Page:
Parks Commissioner is not being truthful
    about the proposed Parks Department
    rules for artists. The Park Commissioner’s
    real agenda will shock you.

  • Even if the primary motive behind the plaza is to introduce space for vendors, then they’re not re-purposing park space for this type of commercial activity, they’re re-purposing automobile storage/transposal space.

  • J

    Robert,

    What does this have to do with the proposed Union Square changes? I actually downloaded and skimmed your 15mb pdf and saw nothing relating to this. This site supports artists and was outspoken against the proposed rules, but your post seems to be against expanding public space in this instance. Is this true? That would go against the desperate need of artists for public space to sell their work. Please explain.

  • Gel

    This graphic is wrong – I’ve seen the outline of the plan. 17th Street gets one-wayed with a bike lane and more ped/plaza space but not totally pedestrianized.

  • mfs

    I read the NYT article as saying what Gel says.

  • J

    Sounds like a diagonal diverter to me, with southbound cars on Broadway are forced to turn left and head east, while eastbound cars on East 18th Street are forced to turn right and head south. I’m curious to see the design, though.

    http://www.portlandonline.com/transportation/index.cfm?a=83901&c=38760

  • J

    On second thought, I doubt all eastbound traffic on 18th Street would be diverted south, but it’s pretty clear that all Broadway traffic will be diverted. I bet they do something along the lines of the intersection of W 24th St & 11th Ave.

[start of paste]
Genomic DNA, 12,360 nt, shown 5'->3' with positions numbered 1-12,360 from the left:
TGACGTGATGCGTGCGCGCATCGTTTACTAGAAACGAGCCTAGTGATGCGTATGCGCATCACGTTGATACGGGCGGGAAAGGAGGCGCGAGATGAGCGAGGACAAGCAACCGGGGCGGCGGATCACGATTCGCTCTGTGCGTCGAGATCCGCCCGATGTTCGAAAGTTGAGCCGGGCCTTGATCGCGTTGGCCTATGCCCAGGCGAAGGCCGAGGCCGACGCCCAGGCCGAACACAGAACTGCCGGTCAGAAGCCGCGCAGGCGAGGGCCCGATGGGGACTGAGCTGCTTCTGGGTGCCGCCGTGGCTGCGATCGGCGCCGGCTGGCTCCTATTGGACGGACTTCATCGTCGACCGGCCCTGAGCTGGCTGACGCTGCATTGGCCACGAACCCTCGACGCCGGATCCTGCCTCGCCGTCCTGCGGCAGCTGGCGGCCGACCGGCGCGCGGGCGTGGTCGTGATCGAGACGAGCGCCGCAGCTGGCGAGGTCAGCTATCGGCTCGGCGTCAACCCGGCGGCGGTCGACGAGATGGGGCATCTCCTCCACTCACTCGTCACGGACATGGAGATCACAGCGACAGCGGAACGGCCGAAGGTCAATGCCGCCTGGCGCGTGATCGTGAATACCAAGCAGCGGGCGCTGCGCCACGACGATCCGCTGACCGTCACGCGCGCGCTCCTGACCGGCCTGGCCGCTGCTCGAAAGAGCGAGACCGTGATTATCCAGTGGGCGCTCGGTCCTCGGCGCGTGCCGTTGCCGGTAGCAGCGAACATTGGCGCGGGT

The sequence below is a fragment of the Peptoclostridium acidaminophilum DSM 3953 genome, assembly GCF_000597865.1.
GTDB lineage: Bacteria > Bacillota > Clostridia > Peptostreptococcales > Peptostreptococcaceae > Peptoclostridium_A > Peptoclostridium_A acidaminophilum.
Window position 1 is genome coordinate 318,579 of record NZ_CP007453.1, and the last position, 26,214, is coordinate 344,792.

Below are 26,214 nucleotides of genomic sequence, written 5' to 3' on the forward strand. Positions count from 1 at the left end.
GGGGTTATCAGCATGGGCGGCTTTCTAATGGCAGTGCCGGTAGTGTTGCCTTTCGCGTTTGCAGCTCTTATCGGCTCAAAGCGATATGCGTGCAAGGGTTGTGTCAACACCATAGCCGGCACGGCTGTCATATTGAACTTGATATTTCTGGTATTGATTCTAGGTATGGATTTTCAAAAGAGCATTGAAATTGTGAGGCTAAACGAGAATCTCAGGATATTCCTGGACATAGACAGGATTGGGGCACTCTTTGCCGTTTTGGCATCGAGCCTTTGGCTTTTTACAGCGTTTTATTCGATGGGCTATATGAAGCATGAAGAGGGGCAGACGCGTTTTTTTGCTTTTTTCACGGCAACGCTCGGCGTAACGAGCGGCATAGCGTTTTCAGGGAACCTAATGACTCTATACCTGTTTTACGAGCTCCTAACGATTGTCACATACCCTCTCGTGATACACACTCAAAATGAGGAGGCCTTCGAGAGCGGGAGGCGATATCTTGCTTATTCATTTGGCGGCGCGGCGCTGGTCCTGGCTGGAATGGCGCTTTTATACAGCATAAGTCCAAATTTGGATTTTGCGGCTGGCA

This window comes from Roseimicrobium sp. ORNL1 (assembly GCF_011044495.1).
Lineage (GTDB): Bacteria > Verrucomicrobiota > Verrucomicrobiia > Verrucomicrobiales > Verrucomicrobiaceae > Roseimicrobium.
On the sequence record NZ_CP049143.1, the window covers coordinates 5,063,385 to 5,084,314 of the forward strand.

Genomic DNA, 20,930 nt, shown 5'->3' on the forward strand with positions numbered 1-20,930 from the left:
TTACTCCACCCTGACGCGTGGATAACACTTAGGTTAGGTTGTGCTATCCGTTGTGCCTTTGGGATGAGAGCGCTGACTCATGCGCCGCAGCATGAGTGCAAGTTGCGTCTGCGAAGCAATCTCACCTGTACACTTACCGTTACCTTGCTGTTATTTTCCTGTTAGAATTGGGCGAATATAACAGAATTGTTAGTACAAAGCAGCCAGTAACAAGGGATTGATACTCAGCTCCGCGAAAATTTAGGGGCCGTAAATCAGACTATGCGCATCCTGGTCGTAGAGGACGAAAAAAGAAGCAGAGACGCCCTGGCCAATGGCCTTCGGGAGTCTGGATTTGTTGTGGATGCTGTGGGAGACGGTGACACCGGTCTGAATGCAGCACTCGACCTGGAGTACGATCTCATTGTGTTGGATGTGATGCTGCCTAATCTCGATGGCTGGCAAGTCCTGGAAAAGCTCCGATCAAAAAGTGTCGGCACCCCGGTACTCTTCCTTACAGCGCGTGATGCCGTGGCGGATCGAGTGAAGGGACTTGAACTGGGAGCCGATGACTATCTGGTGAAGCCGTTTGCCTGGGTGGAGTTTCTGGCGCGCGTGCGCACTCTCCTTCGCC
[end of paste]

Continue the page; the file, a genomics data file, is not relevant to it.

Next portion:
http://bit.ly/dbU4Ek

  • dave

    these ideas seem to be catching on. interesting that on the NYT’s “room for debate” blog about the 34th st transitway, there actually is not any debate. it seems that they couldn’t find anybody to outright oppose this plan as was commonplace when times square was proposed. http://roomfordebate.blogs.nytimes.com/2010/04/26/confronting-the-mire-on-34th-street/

  • Several years back, swear I saw a falcon on a small tree in the Sixteenth Street and Union Square West playground; remarkably, one of the three or four playgrounds in Union Square.

    The planned safety update is long overdue and quite exciting!

  • Gecko — I hope you took cover; I’m pretty sure a falcon would try to eat your kind!

  • #11 J. Mork, Actually, it seemed a little too intent on the little kiddies.

  • Gwin

    I used to ride down Broadway every day coming home from work… a LOT of pedestrians cross 17th Street against the light, so I am not surprised that there have been accidents there.

  • Bernardo

    Since when are pedestrian plazas bike-friendly? You build a pedestrian plaza and guess what happens: pedestrians swarm it, making it dangerous for cyclists to ride through. If you don’t know what I mean. Try to ride through Times Sq. and get back to me. It was easy when there was the bike lane. Now cyclists need to dismount and walk the bike, because the foot traffic is massive.